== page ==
By the time CARMEN JONES was released, Dorothy Dandridge was a Hollywood veteran. She and her sister can be seen singing in the "All God's Chillun (Children) Got Rhythm" production number in 1937 Marx Brothers comedy, A DAY AT THE RACES. In the 1941 desert drama, SUNDOWN, we see Dorothy playing an African princess opposite Gene Tierney. That same year, she had a knock-out speciality musical number in 20th Century Fox's SUN VALLEY SERENADE. She and the magnificent Nicholas Brothers (one of whom she'd marry) sang and danced "Chattanooga Choo Choo."
I've seen the 1959 PORGY AND BESS a few times. It's Dorothy Dandridge's picture. Her Oscar nomination for CARMEN JONES was no fluke. She was a screen beauty with solid acting skills.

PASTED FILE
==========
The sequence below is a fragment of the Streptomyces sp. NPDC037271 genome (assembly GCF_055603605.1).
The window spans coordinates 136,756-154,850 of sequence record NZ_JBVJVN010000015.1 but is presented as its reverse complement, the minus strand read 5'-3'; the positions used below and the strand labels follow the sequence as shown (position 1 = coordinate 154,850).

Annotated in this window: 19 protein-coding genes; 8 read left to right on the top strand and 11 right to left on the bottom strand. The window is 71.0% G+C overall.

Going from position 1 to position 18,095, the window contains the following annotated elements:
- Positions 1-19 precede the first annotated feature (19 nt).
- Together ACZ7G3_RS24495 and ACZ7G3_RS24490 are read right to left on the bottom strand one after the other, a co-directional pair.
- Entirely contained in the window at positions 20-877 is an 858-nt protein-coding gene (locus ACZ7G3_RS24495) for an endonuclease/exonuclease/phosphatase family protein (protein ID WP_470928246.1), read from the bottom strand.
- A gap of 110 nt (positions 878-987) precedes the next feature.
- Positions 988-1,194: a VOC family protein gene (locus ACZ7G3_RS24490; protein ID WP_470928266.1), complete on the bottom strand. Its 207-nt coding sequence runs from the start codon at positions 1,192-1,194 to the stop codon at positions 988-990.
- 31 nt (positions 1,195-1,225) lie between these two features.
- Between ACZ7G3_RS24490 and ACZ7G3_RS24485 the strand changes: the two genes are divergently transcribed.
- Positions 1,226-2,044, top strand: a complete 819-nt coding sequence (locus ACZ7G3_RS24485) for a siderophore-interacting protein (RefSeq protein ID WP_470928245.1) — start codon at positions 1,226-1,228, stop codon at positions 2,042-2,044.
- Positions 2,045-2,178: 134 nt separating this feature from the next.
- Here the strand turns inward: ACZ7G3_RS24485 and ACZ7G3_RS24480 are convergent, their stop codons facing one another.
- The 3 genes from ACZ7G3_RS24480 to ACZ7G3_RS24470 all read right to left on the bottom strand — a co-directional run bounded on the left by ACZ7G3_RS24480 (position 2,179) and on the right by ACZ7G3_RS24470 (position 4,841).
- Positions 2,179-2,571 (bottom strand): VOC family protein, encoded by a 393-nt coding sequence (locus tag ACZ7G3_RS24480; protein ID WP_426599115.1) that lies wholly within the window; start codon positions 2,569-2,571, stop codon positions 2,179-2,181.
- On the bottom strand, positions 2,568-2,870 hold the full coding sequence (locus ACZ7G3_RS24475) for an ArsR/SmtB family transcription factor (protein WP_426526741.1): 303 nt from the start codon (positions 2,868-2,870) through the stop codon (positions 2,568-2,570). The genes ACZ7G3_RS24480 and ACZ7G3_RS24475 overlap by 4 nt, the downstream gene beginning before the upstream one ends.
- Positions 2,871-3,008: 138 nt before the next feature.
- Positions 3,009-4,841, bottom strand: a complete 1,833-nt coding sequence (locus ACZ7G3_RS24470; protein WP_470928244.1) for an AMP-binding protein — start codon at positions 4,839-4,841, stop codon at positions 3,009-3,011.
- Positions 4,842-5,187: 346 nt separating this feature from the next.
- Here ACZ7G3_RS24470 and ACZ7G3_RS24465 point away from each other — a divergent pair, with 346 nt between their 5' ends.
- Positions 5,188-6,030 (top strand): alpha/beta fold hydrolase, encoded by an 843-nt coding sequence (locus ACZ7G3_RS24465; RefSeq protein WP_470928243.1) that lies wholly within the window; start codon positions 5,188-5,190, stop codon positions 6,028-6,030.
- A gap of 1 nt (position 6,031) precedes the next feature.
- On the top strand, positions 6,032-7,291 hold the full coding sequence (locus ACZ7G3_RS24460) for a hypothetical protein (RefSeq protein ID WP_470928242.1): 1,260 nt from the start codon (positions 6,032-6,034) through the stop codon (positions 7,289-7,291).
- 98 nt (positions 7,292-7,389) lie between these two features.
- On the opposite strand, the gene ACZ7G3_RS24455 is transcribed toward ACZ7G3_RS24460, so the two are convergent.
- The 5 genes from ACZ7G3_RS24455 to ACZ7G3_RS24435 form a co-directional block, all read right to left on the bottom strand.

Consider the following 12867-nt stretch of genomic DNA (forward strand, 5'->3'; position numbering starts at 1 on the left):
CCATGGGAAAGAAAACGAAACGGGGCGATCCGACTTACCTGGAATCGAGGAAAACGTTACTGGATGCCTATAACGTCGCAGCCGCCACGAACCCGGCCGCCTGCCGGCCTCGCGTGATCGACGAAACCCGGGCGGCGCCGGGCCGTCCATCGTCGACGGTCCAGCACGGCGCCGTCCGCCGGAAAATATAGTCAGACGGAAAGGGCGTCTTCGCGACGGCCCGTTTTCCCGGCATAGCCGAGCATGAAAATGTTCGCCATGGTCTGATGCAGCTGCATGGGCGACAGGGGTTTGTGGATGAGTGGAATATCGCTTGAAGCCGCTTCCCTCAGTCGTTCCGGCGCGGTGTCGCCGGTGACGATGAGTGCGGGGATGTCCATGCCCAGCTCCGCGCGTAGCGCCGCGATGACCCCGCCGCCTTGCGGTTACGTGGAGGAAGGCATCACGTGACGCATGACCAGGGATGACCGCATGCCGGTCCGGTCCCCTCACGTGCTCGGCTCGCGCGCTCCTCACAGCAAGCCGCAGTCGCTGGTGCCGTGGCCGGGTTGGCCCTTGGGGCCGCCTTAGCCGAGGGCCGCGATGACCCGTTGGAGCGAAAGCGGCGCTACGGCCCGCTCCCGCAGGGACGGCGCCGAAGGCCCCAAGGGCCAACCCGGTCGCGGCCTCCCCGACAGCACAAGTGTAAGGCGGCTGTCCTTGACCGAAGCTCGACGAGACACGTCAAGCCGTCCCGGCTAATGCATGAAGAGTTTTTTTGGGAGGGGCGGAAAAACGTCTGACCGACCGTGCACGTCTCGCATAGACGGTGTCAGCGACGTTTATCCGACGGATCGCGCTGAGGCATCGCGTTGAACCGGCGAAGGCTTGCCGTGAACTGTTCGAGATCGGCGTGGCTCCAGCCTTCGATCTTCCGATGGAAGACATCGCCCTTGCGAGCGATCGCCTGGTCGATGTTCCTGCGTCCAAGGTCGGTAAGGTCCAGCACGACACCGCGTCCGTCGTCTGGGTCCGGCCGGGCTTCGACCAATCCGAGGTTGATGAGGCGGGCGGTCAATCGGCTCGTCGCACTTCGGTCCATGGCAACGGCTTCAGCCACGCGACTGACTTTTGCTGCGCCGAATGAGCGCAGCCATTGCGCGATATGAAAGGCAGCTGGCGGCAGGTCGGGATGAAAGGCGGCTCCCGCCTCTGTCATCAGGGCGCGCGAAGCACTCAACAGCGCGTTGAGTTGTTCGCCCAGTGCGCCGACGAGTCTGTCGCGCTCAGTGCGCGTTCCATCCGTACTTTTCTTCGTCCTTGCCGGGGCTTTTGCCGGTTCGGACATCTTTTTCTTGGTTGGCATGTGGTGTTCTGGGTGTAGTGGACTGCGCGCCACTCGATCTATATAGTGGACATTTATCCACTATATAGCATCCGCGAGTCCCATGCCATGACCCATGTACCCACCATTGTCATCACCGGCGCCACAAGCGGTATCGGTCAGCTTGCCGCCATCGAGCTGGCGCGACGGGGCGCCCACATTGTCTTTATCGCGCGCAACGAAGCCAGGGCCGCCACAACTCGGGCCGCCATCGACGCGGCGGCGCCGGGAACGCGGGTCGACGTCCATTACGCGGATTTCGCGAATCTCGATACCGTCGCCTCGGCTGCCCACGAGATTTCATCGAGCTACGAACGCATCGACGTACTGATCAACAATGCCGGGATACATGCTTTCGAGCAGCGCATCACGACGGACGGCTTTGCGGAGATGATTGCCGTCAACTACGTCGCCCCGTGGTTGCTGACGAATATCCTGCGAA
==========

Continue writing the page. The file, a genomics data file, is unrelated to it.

Hollywood was not racially inclusive then. Neither was a lot of the country. Racial restrictions clearly handicapped the career of this multi-talented performer. When talking about fellow black entertainers, Lena Horne said that Dorothy Dandridge was "...our Marilyn Monroe." The gifted Best Actress Oscar nominee died broke in West Hollywood in 1965. She was only 42.